Recipe: Vicki Ravlich-Horan | Photography: Ashlee deCaires
I usually avoid the edges of a cake but this one is an exception. The caramel sauce caramelises even more around the edges, forming a delicious chewy (rum-infused) crust.
1½ cups brown sugar
2 cinnamon quills
½ cup rum
1 cup brown sugar
1 tsp vanilla extract
1¼ cups flour
1½ tsp baking powder
Line the bottom of a 21cm square cake tin with baking paper and grease the sides. Peel the bananas and slice in half lengthwise. Place these, cut side down, snuggly on the bottom of the tin.
Make the caramel sauce by melting the butter and brown sugar with the cinnamon quills over a medium to low heat. Stir often and when the sugar has dissolved, carefully pour in the rum. Continue to cook and stir until the sauce is well combined and heated through.
Pour two-thirds of the sauce over the bananas.
Beat the butter and sugar together until light and fluffy. Add the vanilla extract then eggs one at a time, beating well between each. Fold in the flour and baking powder until just combined. Carefully spread the cake batter over the bananas and caramel sauce and then bake at 175°C for 25–35 minutes.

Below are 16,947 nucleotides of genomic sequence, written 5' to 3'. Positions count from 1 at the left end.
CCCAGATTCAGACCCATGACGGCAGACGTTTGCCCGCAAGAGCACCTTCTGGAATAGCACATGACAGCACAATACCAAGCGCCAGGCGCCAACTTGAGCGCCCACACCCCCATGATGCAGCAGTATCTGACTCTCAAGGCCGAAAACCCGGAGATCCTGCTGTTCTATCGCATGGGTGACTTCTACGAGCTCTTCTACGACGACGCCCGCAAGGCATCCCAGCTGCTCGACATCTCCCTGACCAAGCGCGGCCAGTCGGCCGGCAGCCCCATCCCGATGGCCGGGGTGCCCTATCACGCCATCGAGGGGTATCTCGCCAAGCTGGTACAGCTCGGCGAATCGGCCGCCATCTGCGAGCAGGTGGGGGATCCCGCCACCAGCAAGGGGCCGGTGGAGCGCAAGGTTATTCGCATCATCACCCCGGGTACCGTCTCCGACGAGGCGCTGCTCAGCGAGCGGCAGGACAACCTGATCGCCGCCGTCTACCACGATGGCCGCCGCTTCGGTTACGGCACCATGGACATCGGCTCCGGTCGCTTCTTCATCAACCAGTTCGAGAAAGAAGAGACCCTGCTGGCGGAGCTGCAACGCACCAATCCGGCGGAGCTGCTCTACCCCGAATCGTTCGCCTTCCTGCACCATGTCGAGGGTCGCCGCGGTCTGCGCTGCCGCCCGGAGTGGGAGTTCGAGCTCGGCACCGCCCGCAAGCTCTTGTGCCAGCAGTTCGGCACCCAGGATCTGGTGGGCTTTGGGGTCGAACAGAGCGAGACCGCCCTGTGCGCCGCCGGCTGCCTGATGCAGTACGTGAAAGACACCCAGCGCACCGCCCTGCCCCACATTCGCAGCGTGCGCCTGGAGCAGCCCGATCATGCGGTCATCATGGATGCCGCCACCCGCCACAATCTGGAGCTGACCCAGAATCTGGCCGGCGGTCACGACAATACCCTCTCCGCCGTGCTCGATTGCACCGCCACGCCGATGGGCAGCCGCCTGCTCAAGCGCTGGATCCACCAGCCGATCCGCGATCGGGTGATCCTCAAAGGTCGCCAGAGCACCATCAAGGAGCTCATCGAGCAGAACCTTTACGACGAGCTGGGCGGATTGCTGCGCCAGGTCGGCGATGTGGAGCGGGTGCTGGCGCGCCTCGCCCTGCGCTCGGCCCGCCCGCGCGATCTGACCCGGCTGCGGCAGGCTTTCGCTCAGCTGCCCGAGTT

Don’t allow the cake to completely cool before tipping out. Serve with a scoop of ice cream and the extra caramel sauce.
Tips for success
- The butter needs to be soft but not melted. If you have forgotten to get the butter out to soften, don’t be tempted to nuke it in the microwave, this will almost always mean melted butter. Cut the butter into small cubes and place in a warm place, it will soften in no time.
- Creaming the butter and sugar is a crucial step and unless you are up for a serious work out, best done with an electric mixer. Don’t confuse mixing with creaming. When you cream sugar with butter, the water in the butter starts to dissolve the sugar, trapping air as tiny bubbles in the fat. It is these bubbles that will make the cake rise when it bakes.
- Use room temperature eggs and add them one at a time—this makes it easier for them to incorporate into the butter and sugar and avoid the mixture curdling. The egg proteins strengthen those precious air bubbles you made by creaming the butter and sugar, so when heated the air can expand and turn to steam causing the cake to rise.
Good quality vanilla will turn a plain cake into a delicious cake. Vanilla is a natural flavour enhancer, note I say ‘natural’. Throw out those fake vanilla essences and invest in the real deal—vanilla extract. There are now a number of great versions readably available, especially at great food stores like Red Kitchen (in Te Awamutu and Hamilton) and The Herbal Dispensary (Raglan). Vetro (Third Ave, Tauranga)